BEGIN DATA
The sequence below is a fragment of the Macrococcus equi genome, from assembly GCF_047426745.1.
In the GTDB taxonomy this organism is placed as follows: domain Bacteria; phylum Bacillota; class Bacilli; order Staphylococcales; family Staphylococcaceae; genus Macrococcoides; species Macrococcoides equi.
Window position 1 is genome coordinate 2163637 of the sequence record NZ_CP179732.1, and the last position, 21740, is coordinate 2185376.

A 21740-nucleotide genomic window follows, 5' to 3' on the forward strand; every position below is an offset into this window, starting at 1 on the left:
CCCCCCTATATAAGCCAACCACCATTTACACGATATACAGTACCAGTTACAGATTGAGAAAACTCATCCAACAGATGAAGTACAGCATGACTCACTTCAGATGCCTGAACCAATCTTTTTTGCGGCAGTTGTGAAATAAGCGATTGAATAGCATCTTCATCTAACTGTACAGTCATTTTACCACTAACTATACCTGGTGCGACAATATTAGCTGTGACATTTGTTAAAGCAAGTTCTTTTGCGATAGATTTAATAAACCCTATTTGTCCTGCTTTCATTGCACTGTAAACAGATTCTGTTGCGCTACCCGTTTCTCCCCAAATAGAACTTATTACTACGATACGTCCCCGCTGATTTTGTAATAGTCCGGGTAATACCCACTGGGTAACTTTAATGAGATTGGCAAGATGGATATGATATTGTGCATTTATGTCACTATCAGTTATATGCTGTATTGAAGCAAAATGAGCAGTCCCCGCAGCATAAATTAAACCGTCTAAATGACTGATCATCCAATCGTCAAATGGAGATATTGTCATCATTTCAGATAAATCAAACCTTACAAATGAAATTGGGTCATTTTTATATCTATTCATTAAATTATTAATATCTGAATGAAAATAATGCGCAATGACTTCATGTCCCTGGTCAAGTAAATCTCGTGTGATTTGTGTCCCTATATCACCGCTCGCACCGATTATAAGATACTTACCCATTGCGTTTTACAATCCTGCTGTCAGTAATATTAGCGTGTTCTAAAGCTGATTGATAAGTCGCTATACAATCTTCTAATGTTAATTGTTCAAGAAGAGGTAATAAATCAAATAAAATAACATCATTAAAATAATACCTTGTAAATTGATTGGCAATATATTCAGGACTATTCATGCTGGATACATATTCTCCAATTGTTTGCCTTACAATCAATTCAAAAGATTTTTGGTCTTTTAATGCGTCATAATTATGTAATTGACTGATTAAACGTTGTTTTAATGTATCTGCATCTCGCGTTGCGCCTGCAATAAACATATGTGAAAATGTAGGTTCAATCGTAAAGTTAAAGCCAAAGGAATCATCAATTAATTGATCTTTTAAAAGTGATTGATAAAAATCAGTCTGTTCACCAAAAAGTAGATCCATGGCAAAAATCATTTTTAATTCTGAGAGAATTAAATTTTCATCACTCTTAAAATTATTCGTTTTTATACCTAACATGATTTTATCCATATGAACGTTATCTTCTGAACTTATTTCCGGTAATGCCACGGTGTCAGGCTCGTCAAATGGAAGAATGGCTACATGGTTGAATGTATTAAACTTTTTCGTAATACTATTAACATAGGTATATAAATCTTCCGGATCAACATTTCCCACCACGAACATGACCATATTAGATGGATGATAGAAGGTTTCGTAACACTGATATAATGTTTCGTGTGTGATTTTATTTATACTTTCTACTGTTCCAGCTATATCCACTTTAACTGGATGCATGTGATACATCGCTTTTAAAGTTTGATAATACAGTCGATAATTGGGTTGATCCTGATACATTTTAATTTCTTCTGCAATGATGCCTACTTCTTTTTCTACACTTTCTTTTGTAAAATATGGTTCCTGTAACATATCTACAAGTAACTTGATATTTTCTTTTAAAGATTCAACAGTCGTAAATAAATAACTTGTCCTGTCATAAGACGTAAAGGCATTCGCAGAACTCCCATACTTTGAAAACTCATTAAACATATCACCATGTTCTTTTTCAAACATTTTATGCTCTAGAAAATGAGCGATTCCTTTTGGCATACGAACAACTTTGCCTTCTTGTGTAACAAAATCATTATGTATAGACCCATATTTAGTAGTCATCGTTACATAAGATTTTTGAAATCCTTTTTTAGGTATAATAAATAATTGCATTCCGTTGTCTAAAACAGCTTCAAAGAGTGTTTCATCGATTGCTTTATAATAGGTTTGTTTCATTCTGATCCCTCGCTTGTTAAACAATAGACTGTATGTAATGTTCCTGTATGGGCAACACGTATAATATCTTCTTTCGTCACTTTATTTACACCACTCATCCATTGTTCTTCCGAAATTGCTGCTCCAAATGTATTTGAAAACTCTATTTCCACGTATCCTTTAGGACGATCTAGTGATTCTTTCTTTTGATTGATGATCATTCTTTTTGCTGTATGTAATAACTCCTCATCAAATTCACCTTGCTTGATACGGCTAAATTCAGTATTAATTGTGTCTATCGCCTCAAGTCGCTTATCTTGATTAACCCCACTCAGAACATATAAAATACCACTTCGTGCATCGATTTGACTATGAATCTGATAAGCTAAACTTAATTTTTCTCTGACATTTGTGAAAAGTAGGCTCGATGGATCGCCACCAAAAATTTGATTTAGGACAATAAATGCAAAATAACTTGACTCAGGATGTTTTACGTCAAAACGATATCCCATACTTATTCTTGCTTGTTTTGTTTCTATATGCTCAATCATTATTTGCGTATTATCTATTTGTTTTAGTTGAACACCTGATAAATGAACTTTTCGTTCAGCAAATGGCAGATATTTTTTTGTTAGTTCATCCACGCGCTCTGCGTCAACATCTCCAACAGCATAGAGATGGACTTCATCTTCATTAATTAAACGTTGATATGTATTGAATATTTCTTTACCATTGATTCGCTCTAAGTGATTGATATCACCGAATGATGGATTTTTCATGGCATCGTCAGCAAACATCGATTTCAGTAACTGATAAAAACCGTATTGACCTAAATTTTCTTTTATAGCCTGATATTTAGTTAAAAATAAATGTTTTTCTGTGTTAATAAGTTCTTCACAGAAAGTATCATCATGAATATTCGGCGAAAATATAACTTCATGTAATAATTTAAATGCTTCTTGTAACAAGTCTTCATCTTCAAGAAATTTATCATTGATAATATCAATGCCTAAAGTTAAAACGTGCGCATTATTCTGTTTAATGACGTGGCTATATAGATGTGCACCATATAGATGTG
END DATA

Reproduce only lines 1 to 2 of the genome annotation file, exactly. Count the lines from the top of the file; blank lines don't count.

The sequence below is a fragment of the Macrococcus equi genome, from assembly GCF_047426745.1.
In the GTDB taxonomy this organism is placed as follows: domain Bacteria; phylum Bacillota; class Bacilli; order Staphylococcales; family Staphylococcaceae; genus Macrococcoides; species Macrococcoides equi.